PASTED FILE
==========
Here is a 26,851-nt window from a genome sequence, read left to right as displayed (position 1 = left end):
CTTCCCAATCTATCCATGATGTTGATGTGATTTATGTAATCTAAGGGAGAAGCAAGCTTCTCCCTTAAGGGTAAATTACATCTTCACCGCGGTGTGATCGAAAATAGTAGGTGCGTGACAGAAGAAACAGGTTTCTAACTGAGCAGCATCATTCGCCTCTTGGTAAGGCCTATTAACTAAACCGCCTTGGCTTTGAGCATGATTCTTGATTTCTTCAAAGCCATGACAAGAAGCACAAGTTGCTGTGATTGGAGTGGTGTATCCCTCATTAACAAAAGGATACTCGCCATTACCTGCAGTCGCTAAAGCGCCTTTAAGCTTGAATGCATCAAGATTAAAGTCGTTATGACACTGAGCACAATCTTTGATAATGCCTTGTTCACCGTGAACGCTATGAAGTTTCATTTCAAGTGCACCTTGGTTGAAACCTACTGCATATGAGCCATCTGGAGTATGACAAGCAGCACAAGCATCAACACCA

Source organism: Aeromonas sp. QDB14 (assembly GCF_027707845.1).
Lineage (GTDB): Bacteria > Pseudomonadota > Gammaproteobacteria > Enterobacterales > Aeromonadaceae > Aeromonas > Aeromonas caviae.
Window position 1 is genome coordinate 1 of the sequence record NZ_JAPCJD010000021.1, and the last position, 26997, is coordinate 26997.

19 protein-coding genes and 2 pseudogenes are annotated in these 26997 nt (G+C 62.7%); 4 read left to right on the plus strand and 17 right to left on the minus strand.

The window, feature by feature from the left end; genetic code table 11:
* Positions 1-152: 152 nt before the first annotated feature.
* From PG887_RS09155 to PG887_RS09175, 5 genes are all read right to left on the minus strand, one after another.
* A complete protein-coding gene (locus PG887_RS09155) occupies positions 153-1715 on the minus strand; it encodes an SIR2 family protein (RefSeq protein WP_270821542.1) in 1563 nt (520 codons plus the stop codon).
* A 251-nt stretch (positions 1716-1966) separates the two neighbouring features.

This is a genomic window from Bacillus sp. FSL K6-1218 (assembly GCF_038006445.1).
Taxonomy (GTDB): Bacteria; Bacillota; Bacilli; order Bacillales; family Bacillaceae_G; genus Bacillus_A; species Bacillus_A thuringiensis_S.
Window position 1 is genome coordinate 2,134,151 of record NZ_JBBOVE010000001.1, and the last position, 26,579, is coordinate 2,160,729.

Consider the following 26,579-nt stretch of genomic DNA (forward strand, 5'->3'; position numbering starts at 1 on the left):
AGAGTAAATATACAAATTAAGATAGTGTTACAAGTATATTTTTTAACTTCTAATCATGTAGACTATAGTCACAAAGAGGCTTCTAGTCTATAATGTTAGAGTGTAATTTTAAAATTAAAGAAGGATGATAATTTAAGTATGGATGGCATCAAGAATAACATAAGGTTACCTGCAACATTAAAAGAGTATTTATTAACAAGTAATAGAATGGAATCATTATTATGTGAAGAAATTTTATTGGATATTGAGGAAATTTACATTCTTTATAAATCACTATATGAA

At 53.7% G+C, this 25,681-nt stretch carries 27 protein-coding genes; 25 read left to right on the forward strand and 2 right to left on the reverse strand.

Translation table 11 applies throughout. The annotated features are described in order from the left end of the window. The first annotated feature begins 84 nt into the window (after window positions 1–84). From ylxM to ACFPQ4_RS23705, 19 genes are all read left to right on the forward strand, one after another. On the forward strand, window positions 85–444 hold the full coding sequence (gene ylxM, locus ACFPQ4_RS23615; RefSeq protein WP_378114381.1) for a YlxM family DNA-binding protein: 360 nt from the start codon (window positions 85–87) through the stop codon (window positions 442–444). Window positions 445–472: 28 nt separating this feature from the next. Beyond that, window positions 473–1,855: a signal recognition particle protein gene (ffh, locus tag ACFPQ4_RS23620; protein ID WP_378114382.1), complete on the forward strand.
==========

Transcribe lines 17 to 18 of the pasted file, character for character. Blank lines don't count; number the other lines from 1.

At 53.7% G+C, this 25,681-nt stretch carries 27 protein-coding genes; 25 read left to right on the forward strand and 2 right to left on the reverse strand.

Translation table 11 applies throughout. The annotated features are described in order from the left end of the window. The first annotated feature begins 84 nt into the window (after window positions 1–84). From ylxM to ACFPQ4_RS23705, 19 genes are all read left to right on the forward strand, one after another. On the forward strand, window positions 85–444 hold the full coding sequence (gene ylxM, locus ACFPQ4_RS23615; RefSeq protein WP_378114381.1) for a YlxM family DNA-binding protein: 360 nt from the start codon (window positions 85–87) through the stop codon (window positions 442–444). Window positions 445–472: 28 nt separating this feature from the next. Beyond that, window positions 473–1,855: a signal recognition particle protein gene (ffh, locus tag ACFPQ4_RS23620; protein ID WP_378114382.1), complete on the forward strand.